So to primarily feed our physical bodies puts us at a level that is actually below the animal kingdom. We miss our calling of truly being human. Therefore, just as this mishnah states, we must attend to our physical needs with limitations.

Our Spiritual Nature

On the other hand, however, our spiritual needs are different than our physical needs. While we must be careful to limit our physical pleasures, our neshamot (our spiritual beings) should be handled with an entirely different approach. Just as God is infinite, the needs of our neshama, made from the spark of the Divine (“…breath deep the breath of God”), are also infinite. Therefore, placing a limit upon our spiritual pursuits (in contrast to our physical pursuits) may actually be detrimental to us, rather than beneficial. Rabbi Twerski sums this thought up with the following:

There are some things for which halachah does not designate an appropriate limit, but for many other spiritual activities — such as helping others or Torah study — there are no limits.1

This immediately brought my mind back to a passage from the Mishna that is recited each morning:

These are the precepts that have no prescribed measure: the corner of the field [which must be left for the poor], the first-fruit offering, the pilgrimage, acts of kindness, and Torah study. (Peah 1:1)

These things “have no limit.” They may be done “to excess.” After all, can we be too kind? Too generous? Too devout? Should we place a limit on godliness?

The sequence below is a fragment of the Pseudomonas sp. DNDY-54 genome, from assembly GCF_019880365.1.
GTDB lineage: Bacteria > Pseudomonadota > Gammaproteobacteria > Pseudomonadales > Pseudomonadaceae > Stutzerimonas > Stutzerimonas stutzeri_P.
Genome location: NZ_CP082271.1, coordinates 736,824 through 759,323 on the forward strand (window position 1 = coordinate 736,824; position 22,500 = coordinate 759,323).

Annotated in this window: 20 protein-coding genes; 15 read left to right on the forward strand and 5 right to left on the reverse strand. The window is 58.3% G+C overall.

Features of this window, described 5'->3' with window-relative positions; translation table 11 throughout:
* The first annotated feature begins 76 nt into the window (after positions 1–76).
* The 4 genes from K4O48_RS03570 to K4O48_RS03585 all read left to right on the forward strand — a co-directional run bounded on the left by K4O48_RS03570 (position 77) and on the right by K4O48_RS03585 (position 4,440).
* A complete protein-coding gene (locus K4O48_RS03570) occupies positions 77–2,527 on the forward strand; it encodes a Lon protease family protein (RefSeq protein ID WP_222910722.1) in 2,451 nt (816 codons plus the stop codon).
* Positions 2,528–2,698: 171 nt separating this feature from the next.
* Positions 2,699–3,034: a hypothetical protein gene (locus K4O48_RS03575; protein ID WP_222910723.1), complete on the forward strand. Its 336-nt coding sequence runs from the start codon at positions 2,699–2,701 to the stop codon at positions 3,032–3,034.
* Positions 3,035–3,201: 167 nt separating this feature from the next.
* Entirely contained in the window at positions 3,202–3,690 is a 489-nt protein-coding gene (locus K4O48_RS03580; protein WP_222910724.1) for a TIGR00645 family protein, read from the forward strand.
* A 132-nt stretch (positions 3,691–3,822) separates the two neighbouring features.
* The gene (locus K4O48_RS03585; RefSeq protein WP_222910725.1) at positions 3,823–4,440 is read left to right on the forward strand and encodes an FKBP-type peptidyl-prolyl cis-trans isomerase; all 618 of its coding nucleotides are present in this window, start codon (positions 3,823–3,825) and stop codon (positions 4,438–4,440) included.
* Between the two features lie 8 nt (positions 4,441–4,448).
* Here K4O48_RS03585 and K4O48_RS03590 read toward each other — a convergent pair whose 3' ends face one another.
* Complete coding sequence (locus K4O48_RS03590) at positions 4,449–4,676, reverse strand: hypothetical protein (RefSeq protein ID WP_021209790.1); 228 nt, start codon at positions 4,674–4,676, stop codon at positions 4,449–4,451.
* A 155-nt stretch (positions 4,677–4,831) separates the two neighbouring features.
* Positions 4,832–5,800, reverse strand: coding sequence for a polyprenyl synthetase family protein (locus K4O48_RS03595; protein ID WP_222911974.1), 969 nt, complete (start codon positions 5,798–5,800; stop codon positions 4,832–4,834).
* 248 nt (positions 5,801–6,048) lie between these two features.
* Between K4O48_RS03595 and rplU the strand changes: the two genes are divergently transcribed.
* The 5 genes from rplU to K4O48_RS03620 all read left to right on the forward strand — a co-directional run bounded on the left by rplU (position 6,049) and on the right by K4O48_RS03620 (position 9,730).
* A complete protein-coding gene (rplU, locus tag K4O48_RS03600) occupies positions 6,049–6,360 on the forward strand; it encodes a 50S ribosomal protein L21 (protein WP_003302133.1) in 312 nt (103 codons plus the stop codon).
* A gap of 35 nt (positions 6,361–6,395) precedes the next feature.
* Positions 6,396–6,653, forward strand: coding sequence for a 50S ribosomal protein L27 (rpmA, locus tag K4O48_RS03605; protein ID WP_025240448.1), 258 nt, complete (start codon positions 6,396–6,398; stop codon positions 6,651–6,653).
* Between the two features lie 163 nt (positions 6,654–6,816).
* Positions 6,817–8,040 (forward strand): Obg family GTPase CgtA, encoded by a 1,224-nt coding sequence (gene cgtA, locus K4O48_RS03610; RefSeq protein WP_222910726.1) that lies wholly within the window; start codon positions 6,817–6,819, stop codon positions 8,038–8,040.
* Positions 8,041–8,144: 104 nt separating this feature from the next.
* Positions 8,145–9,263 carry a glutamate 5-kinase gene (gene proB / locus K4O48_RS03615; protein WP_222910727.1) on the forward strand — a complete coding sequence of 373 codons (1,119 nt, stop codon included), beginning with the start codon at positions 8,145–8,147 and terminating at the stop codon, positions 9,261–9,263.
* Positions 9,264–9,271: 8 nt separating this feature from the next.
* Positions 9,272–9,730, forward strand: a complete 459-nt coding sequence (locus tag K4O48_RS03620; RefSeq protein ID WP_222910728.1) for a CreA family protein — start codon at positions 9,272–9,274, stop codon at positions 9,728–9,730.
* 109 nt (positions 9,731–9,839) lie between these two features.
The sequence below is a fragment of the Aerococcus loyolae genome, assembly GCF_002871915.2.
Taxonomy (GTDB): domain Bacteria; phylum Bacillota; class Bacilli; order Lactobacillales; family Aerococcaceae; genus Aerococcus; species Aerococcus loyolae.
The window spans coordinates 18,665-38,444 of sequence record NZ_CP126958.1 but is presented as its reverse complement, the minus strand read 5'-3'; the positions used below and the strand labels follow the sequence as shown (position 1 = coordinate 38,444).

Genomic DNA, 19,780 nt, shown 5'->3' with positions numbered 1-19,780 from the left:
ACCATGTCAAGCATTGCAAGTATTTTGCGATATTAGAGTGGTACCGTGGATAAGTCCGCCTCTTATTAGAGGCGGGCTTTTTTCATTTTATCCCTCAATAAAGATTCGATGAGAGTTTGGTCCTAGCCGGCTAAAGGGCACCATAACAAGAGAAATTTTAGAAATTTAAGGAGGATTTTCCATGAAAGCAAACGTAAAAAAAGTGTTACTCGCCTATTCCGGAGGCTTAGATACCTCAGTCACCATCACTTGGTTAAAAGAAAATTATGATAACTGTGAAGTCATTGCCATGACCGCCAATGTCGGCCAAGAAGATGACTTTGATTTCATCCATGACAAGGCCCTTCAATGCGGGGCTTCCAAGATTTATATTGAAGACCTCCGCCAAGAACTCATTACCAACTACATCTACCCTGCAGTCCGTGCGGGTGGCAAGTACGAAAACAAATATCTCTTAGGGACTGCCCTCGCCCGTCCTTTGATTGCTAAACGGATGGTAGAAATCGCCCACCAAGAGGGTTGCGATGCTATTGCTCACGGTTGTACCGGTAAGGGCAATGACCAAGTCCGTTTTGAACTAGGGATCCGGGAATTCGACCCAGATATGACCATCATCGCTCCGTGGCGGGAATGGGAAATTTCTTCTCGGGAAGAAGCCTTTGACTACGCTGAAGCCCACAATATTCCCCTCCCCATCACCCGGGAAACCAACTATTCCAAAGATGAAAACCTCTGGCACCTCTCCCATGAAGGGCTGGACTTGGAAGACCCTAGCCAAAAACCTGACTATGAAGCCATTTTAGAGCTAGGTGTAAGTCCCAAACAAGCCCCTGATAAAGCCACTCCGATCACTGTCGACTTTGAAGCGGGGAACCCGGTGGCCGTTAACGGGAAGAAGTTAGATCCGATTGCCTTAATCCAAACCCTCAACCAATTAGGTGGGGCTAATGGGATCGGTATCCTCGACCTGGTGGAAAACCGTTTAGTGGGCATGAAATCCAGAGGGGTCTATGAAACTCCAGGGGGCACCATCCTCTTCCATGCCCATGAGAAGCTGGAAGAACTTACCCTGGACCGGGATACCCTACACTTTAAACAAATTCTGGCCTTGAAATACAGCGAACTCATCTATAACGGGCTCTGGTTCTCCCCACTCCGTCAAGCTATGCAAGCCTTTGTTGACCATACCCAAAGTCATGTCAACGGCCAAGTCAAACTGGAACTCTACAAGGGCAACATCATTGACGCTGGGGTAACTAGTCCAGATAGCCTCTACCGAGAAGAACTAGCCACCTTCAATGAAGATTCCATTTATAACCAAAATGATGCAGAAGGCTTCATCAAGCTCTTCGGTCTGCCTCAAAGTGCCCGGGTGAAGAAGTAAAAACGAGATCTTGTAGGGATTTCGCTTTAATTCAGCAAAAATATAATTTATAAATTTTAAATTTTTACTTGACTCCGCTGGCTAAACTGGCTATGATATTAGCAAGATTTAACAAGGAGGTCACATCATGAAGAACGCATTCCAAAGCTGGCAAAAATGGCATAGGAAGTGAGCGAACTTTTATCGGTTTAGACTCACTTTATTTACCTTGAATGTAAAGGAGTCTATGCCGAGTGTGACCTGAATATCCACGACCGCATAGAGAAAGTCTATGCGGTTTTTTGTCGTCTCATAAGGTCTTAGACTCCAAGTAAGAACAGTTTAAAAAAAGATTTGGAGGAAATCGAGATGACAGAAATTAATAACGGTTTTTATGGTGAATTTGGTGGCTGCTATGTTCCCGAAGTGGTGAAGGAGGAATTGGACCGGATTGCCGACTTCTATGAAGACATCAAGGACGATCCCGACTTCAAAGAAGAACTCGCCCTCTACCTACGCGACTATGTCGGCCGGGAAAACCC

The Fruits of the Spirit

This brought my mind back to something we hear from the Apostle Paul that has always troubled me in its wording. In his letter to the Galatians he introduces his concept of the “fruit of the Spirit” with the following:

But I say, walk by the Spirit, and you will not gratify the desires of the flesh. For the desires of the flesh are against the Spirit, and the desires of the Spirit are against the flesh, for these are opposed to each other, to keep you from doing the things you want to do. (Galatians 5:16,17)

He essentially does the same thing as our mishnah. He warns us against “feeding our flesh,” and contrasts this with being sensitive to the Spirit and living a more spiritual life than a fleshly one. But the curious part about it is when he actually gives us his list for the “fruit of the Spirit”:

But the fruit of the Spirit is love, joy, peace, patience, kindness, goodness, faithfulness, gentleness, self-control; against such things there is no law. (Galatians 5:22,23, emphasis mine)

Paul could have stopped with “self-control.” However, he concludes his list with the phrase, “Against such things there is no law.” In other words, these are things which “have no limit,” just as the corners of the field, the first-fruit offering, the pilgrimage, acts of kindness and Torah study. There should be no limit to love, nor joy, nor peace, nor kindness, nor goodness, nor faithfulness, nor gentleness, nor self-control.

Have you been limiting yourself unnecessarily? I know I have. Are you ready to live life without limits?

I came that they may have life and have it abundantly. (John 10:10)

This is how we do it. This is how we truly live. To coin a phrase… “Just do it.”

 

  1. Twerski, Abraham, Visions of the Fathers, p. 104.